attaway to dress for the occassion, Ty
First, we had to get our crab bait ready. Today we were using awa `aua, (Elops hawaiensis) a carnivorous fish.
bait prep
Next, we learned about the net. The net has a wire circle frame with the piko at the bottom. Bait lines hold your bait in place; they should not have knots in them so tie a slipknot to hold your bait and untie it to remove your bait. There are three stabilizing strings that keep the net level when you pull it up. There is a floater that keeps your three lines above the net so nothing gets tangled in them. Then there is a runner line that can be adjusted for depth. Finally, the top floater is used to help spot where you dropped nets and also is how you pull your nets up.
Hi`ilei teaching us about the net
Be sure to check your nets for any pukas, and if you find em, Ikaika can patch it up for you. 
patching up. photocred: Andrew
Once we were familiar with the net, we adjusted all the runner lines and baited each net for a total of 20 nets. Finally, we were ready to go crabbing.
Today was special because we got to use the boat! Hi`ilei was our steersman while Ikaika guided to where we should drop nets and then to pick them up. Everyone took a turn dropping nets.

Brian dropping some net

Afterwards, Hi`ilei took us cruising by the far makahas. We got to see the freshwater makahas up close and saw how crazy the mangroves were on that end.

Ikaika and Andrew in the mangrove forest
Then it was time for our first pick-ups. The first few nets, had a few blue pincer crabs, which were thrown back in. Then, we caught our first monster of the day! The boat almost tipped over because everyone rushed to one side of the boat when Ikaika surprised us all with the catch. It was a samoan crab (Scylla serrata). We then caught a few mo`ala (Podophthalmus vigil), a native crab and actually our target catch. And then another monster came aboard!
monster 1
mo`ala on some bait
With our success, we felt another round of nets was necessary. So we dropped all 20 again, and waited. This is when Ikaika tied up the two monsters so we could handle them. After a good amount of time, we went back to pick up the nets. Another two monsters found (one broke a net) and a few more mo`ala. What a great catch.
da sucka broke da net!
Hi`ilei then gave us the choice to crab some more outside the wall, or to eat at least one of our catch. I think our choice was obvious.
Kaua did end up sharing
It is worrisome that we caught 4 monsters right where we normally collect samples (hinting @ SHERRIL & JUDY!).
Samoan crab.

Imagine that closing around your finger.

But, as always another great day at He`eia fishpond.
the scenery never tires.

Monday, September 10, 2012

Ky's Little Helpers

Last Tuesday we assisted Ky with her independent studies for her school. The morning started off a bit rainy and gray, but when we got ready to work, the sun was out and we were ready to go out and get some water samples for some dissolved oxygen testing. We used the winkler titration and did some work that we would typically do on a research day on Coconut Island. The groups were split to go to fresh and salt water areas around the pond. Ky was the boss and we were her workers.
Laura helps Andrew in his new spiffy SCUBA PRO suite so he has full on protection against any predators that lurk in the pond...
Lissa recording the locations where we took water samples,  the bottle number, and the time when we took the samples. 

Kaua going to one of the lovely sites the Israel offered for us to go to. We never been this far on the wall, it was definitely interesting.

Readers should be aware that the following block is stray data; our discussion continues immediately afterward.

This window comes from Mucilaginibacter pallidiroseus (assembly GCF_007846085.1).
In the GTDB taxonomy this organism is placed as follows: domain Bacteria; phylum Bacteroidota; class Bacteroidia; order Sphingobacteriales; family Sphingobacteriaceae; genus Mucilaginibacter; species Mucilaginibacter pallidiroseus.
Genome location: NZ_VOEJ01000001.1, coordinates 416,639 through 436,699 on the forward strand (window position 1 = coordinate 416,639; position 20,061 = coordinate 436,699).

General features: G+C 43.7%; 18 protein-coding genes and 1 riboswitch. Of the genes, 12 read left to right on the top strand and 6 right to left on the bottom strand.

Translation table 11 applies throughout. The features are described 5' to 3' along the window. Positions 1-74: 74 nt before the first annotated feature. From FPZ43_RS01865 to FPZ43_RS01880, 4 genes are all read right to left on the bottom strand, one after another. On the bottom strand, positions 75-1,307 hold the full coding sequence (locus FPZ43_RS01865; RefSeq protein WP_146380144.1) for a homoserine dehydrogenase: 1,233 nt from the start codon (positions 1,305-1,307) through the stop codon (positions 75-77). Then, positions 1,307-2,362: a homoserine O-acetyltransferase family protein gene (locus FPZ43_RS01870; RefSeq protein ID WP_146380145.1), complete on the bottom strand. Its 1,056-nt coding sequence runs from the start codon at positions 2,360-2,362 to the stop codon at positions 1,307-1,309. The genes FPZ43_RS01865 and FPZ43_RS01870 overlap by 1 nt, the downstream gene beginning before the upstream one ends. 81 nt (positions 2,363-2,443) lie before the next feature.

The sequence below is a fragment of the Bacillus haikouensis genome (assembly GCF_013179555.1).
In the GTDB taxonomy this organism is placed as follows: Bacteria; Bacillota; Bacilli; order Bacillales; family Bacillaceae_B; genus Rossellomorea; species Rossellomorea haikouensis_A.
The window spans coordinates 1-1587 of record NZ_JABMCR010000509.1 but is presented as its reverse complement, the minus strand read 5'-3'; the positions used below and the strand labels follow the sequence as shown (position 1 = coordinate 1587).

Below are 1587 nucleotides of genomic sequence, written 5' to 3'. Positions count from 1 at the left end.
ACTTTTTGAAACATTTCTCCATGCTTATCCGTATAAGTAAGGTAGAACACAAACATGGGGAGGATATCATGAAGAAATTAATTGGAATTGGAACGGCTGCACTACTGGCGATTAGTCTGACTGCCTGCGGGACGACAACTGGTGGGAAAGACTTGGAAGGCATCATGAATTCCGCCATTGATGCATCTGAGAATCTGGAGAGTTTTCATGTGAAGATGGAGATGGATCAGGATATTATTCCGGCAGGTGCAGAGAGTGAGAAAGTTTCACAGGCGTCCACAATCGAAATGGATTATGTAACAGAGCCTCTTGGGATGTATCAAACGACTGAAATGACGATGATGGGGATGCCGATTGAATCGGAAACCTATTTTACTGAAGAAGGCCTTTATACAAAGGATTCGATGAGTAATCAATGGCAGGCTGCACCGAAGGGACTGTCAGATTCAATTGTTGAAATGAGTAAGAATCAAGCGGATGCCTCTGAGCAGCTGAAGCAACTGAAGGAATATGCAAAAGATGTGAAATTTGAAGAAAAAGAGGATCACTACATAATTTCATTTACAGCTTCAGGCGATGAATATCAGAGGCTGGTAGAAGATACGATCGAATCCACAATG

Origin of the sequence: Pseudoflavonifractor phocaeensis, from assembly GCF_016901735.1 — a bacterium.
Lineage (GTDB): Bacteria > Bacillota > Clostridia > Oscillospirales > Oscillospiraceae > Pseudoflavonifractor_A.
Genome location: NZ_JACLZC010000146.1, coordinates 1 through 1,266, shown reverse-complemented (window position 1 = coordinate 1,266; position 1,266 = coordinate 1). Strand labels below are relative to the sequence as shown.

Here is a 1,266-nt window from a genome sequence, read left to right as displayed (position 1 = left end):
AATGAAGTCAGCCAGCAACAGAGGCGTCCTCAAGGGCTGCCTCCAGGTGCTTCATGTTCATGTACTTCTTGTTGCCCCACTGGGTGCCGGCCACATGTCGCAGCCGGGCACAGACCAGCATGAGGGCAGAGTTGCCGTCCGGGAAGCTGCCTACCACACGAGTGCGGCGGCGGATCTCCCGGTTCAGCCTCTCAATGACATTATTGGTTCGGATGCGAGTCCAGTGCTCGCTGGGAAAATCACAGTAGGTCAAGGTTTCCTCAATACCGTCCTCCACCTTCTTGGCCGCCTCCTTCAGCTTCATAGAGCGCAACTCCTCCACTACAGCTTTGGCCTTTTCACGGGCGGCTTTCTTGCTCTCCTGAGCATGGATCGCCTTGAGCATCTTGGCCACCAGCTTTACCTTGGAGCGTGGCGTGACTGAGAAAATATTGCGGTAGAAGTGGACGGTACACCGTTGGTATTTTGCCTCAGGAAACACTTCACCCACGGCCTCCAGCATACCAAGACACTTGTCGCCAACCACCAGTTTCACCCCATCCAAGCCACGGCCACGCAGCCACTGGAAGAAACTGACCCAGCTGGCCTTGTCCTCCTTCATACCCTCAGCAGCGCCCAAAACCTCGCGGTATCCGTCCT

The gate closest to the mangrove on the pond. 
 After we sampled along near the salt water entrances and the other group sampled near the freshwater entrances, we went to work on our makeshift lab table.
Looks like a well-oiled assembly line to me. 

Lissa doing some titration.

 At the end of the day, work was done, and barely any mistakes were made. Hopefully we helped out Ky with her project. Just another day for the LAIP interns.

Monday, September 3, 2012

Whipping at He'eia Fishpond

This week we went whipping at He'eia fishpond. We are trying to catch predators like barracuda and jack trevally. Hi'ilei had the whipping poles and taught us how to use them, we went out on the kuapa to the break in the wall and used cast master lures. Kaua was the first to land a barracuda then Andrew caught another one, but Kaua was the one that caught the rest all together they caught seven barracuda. The rest of us used bamboo pole and caught toau. After fishing we all cleaned the fish together using opihi shells to scale them. Then we took out the guts and bagged the fish. Tai and Lisa took home the toau, Andrew and Kaua took home their barracuda.

Friday, August 24, 2012

Who's Who: World Under Water

August 21, 2012

The sun smiled down upon us with rare favor, the usually turbid water relaxed at low tide- with amazingly high visibility, and the birds (read: ducks and chickens) sang (quacked and clucked) to us all day (ALL day).  Several ʻUlili, or Wandering Tattlers (Tringa incana), trilled as we passed by.  

Judy informs us today will not be business as usual. We might as well call it a holiday.

Our Mission: 
Collect and identify pond life at specific sites. 

Seine net, hand net.

 After several dry runs with the seine net, into the waiting water we go. 

Judy gives final instructions as we attempt our first in-water seine attempt.

Our first few attempts were successful in dragging up algae, but not much else. 

Let's see... seaweed, check.

Emptying the seine net into our collection bucket.

Seaweed Stew, anyone?

Behind us, clouds loom ominously.

Ikaika leads the way to our next site. Along the way he alerts us to about 5 eels- good thing we're following him!

Young Undulated Moray, Gymnothorax undulatus.

Ky is clearly unafraid of a silly little eel.

At our next site, we have a bit more luck in catching something not attached to the pond floor.

Ikaika and Andrew, our top fishermen.

The catch: Nehu, or anchovy, Stolephorous purpureus.

Ty and Kaua enjoy the natural "infinity pool" action the mākāhā offers.

When it rains, it pours; from here on out, we're getting buckets full of interesting life.

A type of cardinal fish.


Ikaika and the best catch of the day.

Lissa brought pie!  In the spirit of identification, it was pineapple and banana, with a homemade crust.  Now it's a party :)

Young Blue Pincher crab (Thalamita crenata) on Samoan crab (Scylla serrata).

Did you notice there are no pictures of the actual identification process? 
I became too distracted with the pie, and the feeding of identified fish to the chickens and ducks...

Another day of enlightenment and play in Hawaii Nei.